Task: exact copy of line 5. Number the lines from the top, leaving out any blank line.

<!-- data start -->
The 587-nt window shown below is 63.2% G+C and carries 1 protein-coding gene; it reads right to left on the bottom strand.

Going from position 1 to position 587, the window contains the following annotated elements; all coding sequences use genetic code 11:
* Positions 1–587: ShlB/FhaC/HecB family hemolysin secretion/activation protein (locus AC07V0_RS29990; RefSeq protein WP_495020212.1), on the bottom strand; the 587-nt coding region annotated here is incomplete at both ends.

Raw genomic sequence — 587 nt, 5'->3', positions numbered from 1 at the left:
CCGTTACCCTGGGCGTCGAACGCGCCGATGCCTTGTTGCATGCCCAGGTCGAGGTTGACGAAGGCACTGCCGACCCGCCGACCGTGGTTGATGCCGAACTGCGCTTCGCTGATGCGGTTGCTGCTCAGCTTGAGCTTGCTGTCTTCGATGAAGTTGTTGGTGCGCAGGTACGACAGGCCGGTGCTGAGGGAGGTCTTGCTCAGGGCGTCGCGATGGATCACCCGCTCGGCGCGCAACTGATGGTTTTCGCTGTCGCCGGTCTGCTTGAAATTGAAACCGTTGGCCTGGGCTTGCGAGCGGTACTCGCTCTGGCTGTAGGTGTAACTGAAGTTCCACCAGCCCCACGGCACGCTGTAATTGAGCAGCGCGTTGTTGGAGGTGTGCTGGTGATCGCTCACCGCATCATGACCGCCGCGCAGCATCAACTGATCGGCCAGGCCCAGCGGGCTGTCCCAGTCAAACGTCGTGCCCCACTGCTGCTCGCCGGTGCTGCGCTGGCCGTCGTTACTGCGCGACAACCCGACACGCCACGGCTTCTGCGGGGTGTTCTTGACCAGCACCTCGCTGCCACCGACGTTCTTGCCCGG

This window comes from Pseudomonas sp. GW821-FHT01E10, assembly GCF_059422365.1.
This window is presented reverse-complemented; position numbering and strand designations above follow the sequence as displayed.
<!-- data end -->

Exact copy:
CCGTTACCCTGGGCGTCGAACGCGCCGATGCCTTGTTGCATGCCCAGGTCGAGGTTGACGAAGGCACTGCCGACCCGCCGACCGTGGTTGATGCCGAACTGCGCTTCGCTGATGCGGTTGCTGCTCAGCTTGAGCTTGCTGTCTTCGATGAAGTTGTTGGTGCGCAGGTACGACAGGCCGGTGCTGAGGGAGGTCTTGCTCAGGGCGTCGCGATGGATCACCCGCTCGGCGCGCAACTGATGGTTTTCGCTGTCGCCGGTCTGCTTGAAATTGAAACCGTTGGCCTGGGCTTGCGAGCGGTACTCGCTCTGGCTGTAGGTGTAACTGAAGTTCCACCAGCCCCACGGCACGCTGTAATTGAGCAGCGCGTTGTTGGAGGTGTGCTGGTGATCGCTCACCGCATCATGACCGCCGCGCAGCATCAACTGATCGGCCAGGCCCAGCGGGCTGTCCCAGTCAAACGTCGTGCCCCACTGCTGCTCGCCGGTGCTGCGCTGGCCGTCGTTACTGCGCGACAACCCGACACGCCACGGCTTCTGCGGGGTGTTCTTGACCAGCACCTCGCTGCCACCGACGTTCTTGCCCGG